by Rev. Jerry J. Pokorsky
Reprinted with permission of "The Arlington Catholic Herald"
To Sunday Gospel Reflections Index
Matthew wrote to show that Christ
Messiah and fulfilled the Jewish prophecies.
At that time Jesus said in reply, "I give praise to you, Father, Lord of heaven and earth, for although you have hidden these things from the wise and the learned you have revealed them to the childlike. Yes, Father, such has been your gracious will. All things have been handed over to me by my Father. No one knows the Son except the Father, and no one knows the Father except the Son and anyone to whom the Son wishes to reveal him.
"Come to me, all you who labor and are burdened, and I will give you rest. Take my yoke upon you and learn from me, for I am meek and humble of heart; and you will find rest for yourselves. For my yoke is easy, and my burden light."
In this week’s Gospel we are encouraged by Christ: “Come to me all you who are weary and find life burdensome and I will refresh you. Take my yoke upon your shoulders and learn from me, for I am gentle and humble of heart. Your souls will find rest, for my yoke is easy and my burden light.”
If we too casually consider the tender words of Jesus in the Gospel, there might be a temptation to dismiss Him in the light of our personal difficulties. Where is Christ in the world fraught with war and violence? Where is Christ in my family, or sectors of my family, torn by disagreement and anger, and frayed by dysfunction? How can I seriously entertain the thought that Jesus Christ is central to my life and the reason for my being? How can the Church insist that the Eucharist is the source and summit of our faith?
It seems we have countless reasons to avoid Jesus Christ. Yet Jesus insists that we come to Him when our hearts are burdened.
The sacramentals of the Church, the sacred images and objects, are visible reminders of the loving presence of Christ. There is a popular picture of Christ that many Christians have framed in their homes. It is the picture of the Lord knocking at a door. But, if you’re familiar with this picture, you might have noticed there is a subtle difference in the two versions of it.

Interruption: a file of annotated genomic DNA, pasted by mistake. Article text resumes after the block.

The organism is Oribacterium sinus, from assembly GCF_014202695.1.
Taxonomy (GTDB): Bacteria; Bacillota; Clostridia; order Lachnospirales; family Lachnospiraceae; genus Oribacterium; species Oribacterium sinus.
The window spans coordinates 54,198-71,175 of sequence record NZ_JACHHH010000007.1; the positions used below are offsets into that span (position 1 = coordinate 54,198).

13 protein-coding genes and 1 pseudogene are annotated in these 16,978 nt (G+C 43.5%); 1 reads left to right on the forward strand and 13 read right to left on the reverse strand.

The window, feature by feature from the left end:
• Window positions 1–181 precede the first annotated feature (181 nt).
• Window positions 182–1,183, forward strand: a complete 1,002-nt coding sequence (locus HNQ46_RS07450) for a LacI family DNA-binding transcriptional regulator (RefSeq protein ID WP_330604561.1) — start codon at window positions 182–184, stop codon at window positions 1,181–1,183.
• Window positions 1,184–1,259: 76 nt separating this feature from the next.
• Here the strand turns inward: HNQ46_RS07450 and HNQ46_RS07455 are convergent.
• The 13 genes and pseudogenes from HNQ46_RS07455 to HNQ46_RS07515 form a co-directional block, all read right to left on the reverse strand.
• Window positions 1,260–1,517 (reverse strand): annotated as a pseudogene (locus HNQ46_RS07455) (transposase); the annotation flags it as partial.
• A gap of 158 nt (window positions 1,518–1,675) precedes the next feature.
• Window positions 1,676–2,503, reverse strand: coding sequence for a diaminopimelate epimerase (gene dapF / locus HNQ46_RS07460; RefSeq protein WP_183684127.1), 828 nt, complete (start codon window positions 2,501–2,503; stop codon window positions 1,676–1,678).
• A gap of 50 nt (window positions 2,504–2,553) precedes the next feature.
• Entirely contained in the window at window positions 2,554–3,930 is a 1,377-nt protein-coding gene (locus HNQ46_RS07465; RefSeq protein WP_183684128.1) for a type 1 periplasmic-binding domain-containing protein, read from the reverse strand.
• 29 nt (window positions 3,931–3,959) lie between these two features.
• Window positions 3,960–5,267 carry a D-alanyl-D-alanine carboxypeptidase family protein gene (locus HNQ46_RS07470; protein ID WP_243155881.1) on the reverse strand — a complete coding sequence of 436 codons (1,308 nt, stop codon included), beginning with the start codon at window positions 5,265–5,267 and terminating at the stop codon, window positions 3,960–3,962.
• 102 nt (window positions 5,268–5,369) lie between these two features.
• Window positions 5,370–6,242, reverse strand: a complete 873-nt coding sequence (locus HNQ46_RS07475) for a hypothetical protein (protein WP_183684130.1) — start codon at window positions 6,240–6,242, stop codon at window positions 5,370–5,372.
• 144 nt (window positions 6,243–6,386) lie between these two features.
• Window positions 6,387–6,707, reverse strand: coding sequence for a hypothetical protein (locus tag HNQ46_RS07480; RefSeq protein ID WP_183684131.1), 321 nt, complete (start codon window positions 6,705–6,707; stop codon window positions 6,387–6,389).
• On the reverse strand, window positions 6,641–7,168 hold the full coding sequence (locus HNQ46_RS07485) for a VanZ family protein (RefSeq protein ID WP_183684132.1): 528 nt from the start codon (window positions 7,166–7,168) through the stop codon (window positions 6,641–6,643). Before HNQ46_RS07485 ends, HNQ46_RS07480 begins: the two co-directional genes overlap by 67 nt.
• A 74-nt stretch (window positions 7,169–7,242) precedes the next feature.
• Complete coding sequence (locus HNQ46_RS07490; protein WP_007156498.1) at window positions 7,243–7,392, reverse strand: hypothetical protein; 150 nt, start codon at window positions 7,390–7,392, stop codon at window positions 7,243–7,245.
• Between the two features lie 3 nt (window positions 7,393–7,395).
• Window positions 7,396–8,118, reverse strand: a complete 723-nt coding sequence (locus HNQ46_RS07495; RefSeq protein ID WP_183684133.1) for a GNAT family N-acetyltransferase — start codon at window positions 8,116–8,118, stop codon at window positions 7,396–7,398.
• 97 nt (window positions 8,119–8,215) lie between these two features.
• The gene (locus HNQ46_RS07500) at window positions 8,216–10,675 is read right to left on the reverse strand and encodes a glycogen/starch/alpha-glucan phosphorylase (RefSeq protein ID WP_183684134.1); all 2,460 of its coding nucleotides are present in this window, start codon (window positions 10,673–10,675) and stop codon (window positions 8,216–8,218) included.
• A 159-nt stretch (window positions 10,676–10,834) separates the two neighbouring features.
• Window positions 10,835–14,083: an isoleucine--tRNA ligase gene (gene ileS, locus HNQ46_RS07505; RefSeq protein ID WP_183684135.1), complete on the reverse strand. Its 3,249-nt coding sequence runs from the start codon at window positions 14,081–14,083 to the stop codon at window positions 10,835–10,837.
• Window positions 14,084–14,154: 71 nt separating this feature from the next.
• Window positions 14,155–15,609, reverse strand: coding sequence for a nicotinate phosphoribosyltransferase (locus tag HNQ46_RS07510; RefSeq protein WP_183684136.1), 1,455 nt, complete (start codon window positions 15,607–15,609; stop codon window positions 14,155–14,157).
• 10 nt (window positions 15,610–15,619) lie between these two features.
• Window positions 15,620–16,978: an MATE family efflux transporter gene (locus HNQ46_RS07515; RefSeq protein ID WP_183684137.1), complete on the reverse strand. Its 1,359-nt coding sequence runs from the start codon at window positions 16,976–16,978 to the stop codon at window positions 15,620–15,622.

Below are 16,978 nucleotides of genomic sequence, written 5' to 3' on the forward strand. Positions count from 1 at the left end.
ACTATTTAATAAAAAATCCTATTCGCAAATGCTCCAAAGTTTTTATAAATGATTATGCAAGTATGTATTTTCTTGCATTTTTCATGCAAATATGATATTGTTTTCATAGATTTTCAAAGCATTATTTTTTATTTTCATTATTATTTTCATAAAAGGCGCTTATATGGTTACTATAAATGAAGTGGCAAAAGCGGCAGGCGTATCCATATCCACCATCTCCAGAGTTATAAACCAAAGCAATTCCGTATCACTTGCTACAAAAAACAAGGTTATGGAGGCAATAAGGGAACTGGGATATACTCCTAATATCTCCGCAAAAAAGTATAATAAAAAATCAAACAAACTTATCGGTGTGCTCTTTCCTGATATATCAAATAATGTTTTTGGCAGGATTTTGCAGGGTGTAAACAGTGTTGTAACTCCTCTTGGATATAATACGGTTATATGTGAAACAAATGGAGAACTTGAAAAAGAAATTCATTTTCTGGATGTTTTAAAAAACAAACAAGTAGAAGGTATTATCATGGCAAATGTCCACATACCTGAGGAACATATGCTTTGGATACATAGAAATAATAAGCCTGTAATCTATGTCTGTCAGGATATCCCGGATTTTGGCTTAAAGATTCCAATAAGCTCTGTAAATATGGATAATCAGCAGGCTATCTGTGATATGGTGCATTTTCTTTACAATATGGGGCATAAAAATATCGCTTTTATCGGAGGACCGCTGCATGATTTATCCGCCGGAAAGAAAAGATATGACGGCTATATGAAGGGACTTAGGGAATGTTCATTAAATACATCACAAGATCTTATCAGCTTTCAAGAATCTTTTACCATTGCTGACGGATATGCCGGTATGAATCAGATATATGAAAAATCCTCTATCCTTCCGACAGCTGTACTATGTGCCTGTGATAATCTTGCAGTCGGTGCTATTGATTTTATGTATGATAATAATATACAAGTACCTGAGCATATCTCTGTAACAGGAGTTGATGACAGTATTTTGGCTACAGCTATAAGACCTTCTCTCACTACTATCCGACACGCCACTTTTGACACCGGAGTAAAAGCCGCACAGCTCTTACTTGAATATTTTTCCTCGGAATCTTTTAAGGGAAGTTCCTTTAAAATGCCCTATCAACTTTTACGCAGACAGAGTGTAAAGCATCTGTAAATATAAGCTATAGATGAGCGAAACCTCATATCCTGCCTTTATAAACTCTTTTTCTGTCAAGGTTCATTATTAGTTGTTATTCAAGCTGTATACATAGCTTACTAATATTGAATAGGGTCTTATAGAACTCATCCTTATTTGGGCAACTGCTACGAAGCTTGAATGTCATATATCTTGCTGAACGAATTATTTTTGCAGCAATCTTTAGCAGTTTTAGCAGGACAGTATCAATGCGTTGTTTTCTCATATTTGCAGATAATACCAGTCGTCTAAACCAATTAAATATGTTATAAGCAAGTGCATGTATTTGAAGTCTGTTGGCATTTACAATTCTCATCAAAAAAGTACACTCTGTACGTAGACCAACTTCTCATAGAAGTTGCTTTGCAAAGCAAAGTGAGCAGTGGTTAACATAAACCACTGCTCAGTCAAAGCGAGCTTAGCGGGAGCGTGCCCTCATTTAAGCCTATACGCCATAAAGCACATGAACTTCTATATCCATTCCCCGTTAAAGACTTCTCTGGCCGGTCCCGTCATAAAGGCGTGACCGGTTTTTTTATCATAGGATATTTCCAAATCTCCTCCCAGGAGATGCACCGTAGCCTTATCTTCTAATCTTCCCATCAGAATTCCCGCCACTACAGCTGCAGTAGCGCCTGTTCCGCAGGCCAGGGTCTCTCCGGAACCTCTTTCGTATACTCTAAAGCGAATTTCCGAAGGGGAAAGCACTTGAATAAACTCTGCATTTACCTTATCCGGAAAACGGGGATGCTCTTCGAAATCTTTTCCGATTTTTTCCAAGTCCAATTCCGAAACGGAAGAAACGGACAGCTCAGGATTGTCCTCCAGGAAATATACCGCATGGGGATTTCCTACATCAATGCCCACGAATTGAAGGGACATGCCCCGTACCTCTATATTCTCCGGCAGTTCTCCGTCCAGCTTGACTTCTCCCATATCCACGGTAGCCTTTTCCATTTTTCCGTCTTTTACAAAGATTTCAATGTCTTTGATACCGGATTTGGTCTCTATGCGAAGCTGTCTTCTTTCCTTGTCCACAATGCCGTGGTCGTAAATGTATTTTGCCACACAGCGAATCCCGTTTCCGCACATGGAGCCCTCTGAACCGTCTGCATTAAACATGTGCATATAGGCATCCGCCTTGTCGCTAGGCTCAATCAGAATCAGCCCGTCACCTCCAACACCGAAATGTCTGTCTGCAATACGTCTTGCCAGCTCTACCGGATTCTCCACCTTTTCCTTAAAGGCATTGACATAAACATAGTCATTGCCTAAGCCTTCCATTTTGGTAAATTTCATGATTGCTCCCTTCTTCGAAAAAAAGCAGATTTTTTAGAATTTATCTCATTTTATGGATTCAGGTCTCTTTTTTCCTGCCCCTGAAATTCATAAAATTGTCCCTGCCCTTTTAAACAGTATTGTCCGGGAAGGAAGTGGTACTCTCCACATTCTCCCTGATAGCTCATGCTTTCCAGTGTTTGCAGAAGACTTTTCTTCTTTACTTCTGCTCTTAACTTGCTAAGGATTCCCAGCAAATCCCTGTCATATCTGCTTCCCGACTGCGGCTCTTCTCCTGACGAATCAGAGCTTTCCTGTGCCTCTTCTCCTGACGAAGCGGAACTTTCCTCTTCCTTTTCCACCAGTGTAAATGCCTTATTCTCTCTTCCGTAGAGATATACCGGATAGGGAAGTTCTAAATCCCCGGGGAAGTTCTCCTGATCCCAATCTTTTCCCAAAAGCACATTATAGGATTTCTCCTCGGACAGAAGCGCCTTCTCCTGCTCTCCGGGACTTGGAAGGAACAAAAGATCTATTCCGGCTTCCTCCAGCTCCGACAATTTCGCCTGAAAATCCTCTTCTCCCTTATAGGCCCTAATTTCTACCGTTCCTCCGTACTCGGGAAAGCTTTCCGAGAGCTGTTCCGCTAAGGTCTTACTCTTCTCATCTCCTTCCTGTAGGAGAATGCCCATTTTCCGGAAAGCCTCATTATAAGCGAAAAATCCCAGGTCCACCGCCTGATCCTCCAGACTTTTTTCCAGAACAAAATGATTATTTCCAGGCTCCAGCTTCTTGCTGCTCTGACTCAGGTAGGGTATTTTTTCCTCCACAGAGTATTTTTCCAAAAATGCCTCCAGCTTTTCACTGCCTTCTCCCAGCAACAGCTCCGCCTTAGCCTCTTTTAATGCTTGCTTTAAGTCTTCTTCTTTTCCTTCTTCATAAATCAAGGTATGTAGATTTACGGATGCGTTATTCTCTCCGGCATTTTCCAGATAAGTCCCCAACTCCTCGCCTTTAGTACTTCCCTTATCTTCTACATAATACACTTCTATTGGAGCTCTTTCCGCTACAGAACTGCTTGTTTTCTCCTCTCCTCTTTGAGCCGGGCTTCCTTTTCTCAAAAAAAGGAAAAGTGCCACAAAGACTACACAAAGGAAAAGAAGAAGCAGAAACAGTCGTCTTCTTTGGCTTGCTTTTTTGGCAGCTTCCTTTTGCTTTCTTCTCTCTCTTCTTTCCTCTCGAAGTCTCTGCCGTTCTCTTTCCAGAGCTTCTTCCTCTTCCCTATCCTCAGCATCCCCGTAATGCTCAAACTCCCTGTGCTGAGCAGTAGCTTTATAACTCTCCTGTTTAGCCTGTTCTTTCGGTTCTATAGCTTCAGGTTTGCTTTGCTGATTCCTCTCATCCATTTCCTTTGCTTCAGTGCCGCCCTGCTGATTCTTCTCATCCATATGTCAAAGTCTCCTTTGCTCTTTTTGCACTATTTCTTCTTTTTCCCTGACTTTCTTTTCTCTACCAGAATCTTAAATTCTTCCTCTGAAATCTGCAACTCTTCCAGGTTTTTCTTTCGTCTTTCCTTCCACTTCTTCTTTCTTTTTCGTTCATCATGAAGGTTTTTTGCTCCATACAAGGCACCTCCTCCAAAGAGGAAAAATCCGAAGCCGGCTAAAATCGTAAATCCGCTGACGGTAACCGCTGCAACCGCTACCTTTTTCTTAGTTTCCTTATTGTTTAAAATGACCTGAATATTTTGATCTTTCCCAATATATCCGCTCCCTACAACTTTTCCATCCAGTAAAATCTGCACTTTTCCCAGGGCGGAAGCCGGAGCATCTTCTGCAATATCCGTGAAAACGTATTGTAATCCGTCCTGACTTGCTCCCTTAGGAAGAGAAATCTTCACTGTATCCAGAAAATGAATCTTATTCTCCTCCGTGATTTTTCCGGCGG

In the Protest version, reflecting classic Lutheran theology, the doorknob is on the outside. Even if there is no answer to the knock of Jesus, He may enter freely if He will. But in the Catholic version the door does not have an outside handle. If there is no answer to His knock Christ must wait patiently for the door to be opened, in freedom, from the inside. In the Catholic understanding the Creator of the Universe – all powerful and all good – apparently is powerless in the face of our freedom. (The healing miracles of Christ suggest that the Lord of the Universe had an easier time with our physical infirmities than with the stubbornness of our nature wounded by sin.)
Just as we look beyond the appearances of bread and wine in the Eucharist, we must look beyond the appearances of God’s powerlessness in the world. The fact is, God’s grace is everywhere, but accessible only to those who freely open their hearts to His presence. His love is so intense for us that He sent His only begotten Son into the world to tell us personally of that love. But His submission to the ignominy of crucifixion at the hands of men reveals that the gift of our freedom is so precious that He does not violate it by forcing Himself on us.
The freedom we have is the freedom to choose between two types of slavery. The first kind of slavery is slavery to sin It is the slavery of the man who refuses to open the door to Christ and allow Him to heal his own loneliness and despair. It is the slavery that crucifies the Lord time and again, from Auschwitz to our violent inner cities to the emptiness and turmoil of any life without Christ.
The second type of slavery is a voluntary and joyous “slavery” to the will of God. It is that “easy yoke” Jesus speaks of that brings confidence and serenity in our earthly trials. As a young chaplain during World War II, Archbishop (then Father) Joseph Ryan witnessed some of the worst most ferocious battles. One of the most vicious battle sites was the island of Peleliu in the South Pacific. There he would visit the troops in the field, blessing the Protest soldiers and administering the sacraments to the Catholic soldiers. It was during one such visit that he was confronted with the terrible reality of death in time of war.
Having just given Communion to three teenage soldiers, he was walking away when suddenly he was knocked to the ground by the force of a terrible explosion. He wheeled around to see that two of the soldiers had been, as he describes it, “blown to pieces.” The third soldier was barely alive, badly wounded, arms and legs blown off. Chaplain Ryan reports the dialogue that took place as he bent over the dying soldier to anoint him: “Father, how about me? Am I going to die?” the soldier pleaded, “Yes you are.”
There would be none of that. This young soldier would not say, “If you are the Son of God, come down from the cross and save me!” Rather, having opened his heart to Jesus Christ and submitted to His sweet yoke, his dying words were words of faith: “Hasn’t God been good? Jesus was within my buddies and He must have taken them right to heaven. He’s in me now and I am ready to be taken by Him.”
freely opening our doors to Jesus Christ in the sacraments and allowing Him to
transform our lives, we become slaves to His love and truth. Nothing can
compare to that refreshment and rest of soul Jesus promised.